Solomon bgins his reign with four adversaries who must be dismissed. The first of these is the infamous Adonijah, who–in David’s late days–attempted to overthrow the aging government and form a coalition, despite David’s promise to Bathsheba that her son Solomon would take the throne.
Even after David’s death, and Solomon takes the throne, Adonijah attempts to marry Abishag, David’s concubine whom he lay with at the end of his life. Solomon successfully interpreted this odd request as a last-ditch effort to secure some claim to royalty, in case Solomon ever faltered. Thus, Adonijah was executed in light of his initial collusion and unrepentant conspiracy.
Abiathar, the advisor and priest who assembled with Adonijah, was not put to death, but banished from the priesthood in perpetuity for his part in the original rebellion, while Joab (David’s cousin and successful military commander) received harsher sentence–he was executed–for previous crimes in addition to his advisory role in Adonijah’s government (1 Kings 2:26-34).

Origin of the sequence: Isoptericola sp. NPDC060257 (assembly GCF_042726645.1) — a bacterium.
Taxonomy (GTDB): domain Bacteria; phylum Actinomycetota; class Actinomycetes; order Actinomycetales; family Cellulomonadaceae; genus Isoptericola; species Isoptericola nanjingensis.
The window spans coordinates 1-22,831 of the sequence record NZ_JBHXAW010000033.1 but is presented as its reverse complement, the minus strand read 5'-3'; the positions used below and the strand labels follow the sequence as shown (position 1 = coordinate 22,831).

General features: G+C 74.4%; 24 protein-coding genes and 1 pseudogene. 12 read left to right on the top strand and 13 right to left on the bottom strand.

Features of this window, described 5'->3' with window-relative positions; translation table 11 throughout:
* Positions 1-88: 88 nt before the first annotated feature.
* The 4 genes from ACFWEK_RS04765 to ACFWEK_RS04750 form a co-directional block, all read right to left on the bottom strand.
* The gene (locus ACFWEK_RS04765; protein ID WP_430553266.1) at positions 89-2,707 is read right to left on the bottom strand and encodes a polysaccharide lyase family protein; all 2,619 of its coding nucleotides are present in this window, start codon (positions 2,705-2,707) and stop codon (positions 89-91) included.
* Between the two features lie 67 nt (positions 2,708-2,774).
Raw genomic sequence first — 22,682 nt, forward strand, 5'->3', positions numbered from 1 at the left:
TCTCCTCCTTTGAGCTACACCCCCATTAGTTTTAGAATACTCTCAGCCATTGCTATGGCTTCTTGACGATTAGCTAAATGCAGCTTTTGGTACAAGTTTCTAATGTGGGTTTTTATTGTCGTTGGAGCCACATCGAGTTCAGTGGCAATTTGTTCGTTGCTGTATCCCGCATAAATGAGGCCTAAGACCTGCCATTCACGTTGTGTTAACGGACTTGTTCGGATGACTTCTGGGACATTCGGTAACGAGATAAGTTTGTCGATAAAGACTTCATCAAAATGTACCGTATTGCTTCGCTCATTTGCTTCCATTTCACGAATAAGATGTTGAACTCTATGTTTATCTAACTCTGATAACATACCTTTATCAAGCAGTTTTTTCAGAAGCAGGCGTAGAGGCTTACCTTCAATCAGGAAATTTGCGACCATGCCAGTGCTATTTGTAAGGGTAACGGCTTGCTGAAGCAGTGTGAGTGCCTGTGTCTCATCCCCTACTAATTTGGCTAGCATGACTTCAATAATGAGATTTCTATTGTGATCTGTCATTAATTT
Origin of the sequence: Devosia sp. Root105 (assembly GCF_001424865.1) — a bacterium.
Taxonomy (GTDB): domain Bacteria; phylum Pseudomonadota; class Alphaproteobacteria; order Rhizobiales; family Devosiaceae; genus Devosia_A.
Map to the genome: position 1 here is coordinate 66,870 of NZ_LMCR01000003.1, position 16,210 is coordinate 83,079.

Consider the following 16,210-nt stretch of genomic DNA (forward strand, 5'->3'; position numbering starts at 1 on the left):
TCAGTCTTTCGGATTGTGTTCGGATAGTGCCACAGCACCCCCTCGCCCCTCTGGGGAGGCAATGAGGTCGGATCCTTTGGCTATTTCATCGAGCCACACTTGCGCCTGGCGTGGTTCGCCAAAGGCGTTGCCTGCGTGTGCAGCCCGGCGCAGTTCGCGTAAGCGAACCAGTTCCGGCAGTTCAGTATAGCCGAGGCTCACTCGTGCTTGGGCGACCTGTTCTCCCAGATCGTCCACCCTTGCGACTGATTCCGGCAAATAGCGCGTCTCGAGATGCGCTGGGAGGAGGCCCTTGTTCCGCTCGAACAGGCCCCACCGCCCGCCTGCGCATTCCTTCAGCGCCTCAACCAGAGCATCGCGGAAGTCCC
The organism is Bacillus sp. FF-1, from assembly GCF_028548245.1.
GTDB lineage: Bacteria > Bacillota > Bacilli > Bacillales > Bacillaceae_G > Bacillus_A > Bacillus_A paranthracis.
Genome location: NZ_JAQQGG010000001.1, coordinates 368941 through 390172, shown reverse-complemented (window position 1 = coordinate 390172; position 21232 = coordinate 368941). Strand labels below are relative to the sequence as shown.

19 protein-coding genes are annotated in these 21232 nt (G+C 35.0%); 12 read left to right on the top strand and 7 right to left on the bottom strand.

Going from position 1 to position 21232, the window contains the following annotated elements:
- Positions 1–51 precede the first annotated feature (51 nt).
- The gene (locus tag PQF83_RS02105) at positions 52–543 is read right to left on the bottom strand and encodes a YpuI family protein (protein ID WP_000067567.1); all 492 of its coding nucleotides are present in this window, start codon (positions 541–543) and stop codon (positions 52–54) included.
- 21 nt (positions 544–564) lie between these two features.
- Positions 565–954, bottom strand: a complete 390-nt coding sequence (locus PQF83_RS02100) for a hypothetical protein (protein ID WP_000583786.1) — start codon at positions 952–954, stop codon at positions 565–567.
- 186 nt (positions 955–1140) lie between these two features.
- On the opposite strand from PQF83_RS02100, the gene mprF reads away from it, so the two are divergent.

Then, last of all, Shimei–a rebel who once cursed David–was promised life in exchange for probation, was executed for violating his parole (1 Kings 2:36-46).
Solomon deals shrewdly with all his enemies even before his request for wisdom, which comes in chapter three–against all his political and criminal adversaries. He seems to have asked for his natural, God-given gifts to be enhanced, not for a gift extraordinary new.
We too ask God to enhance the gifts we’ve already been given, to be good stewards of our current properties–not merely envious for Christmas puppies, gifts powerful and new (cf. 1 Cor. 12-14).